There are an untold number of people driving around on the roads today with unsafe tyres. An investigation by price comparison website Confused.com found that over one-fifth of all UK motorists could have unsafe tyres. This is the equivalent of 8 million cars, in just one country!
Manufacturers recommend that people change their tyres when the tread depth reaches below 3mm, but the study found that 21% of the 1,000 cars examined had less than 3mm tread depth on at least one wheel.
Worse still, the legal minimum tread depth is 1.6mm, but Confused.com’s investigation discovered that 3% of cars had tyres below this legal limit. Across the country, this would equate to a massive 1.4 million motorists. Organisations such as the Royal Society for the Prevention of Accidents recommend that people replace tyres as soon as they get to 3mm tread depth, and long before they hit 1.6mm, as when tyre tread wears down to a low level, the tyres can no longer provide an effective grip on the road.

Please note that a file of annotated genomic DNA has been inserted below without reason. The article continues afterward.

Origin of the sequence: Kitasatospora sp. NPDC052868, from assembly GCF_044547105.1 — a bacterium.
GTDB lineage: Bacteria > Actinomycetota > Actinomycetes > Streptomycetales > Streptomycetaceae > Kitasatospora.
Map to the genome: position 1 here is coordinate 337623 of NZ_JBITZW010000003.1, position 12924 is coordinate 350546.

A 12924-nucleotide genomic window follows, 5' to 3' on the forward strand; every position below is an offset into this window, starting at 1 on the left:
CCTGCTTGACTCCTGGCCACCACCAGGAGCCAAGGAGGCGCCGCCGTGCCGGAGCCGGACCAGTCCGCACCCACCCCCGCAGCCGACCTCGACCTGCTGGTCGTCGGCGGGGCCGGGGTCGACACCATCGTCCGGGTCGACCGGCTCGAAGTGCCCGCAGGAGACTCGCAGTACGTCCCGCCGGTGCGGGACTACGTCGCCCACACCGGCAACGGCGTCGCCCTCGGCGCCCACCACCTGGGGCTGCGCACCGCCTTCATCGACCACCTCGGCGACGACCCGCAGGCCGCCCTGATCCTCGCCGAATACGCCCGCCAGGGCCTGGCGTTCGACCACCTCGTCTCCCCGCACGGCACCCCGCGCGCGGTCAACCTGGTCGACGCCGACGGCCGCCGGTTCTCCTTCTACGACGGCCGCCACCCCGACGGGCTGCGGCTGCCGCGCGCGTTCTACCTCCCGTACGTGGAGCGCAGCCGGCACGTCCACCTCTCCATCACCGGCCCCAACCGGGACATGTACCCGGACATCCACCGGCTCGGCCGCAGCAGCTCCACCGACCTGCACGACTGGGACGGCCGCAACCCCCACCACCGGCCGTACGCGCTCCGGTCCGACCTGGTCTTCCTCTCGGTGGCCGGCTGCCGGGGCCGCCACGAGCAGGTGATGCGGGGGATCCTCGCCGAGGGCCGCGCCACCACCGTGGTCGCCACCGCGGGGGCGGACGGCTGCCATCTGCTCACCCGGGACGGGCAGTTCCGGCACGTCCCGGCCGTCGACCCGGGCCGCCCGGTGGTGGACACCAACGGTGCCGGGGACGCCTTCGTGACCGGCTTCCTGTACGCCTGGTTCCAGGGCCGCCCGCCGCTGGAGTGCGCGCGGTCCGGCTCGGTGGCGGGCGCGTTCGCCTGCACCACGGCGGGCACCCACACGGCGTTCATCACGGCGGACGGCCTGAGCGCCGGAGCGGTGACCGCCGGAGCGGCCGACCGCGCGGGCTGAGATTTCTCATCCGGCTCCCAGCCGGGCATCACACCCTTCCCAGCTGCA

This lack of grip poses a risk to drivers, other road users, and the general public. In the UK, in 2016 alone, 120 people suffered serious injuries in traffic accidents where defective, illegal, or under-inflated tyres were deemed to be a contributory factor, and eight people lost their lives, government data shows.
Why should motorists get their tyres replaced when the tyre tread is shallow?
- Tyres are more dangerous when the tread is worn. Tyre tread is intended to improve a car’s grip, and will pump water away from the tyre during wet conditions. When the tyre tread depth gets below 3mm, the tyre stops performing this function as effectively as it can, which can lead to aquaplaning, will increase the time it takes to stop, and will also make the tyre more vulnerable to a blowout. Replacing tyres in time is therefore very important for public safety. It’s estimated that replacing old tyres will improve car safety for over 65,000 miles. However, motorists should speak with their tyre manufacturer to see when their tyres should be changed, and should check regularly for any defects.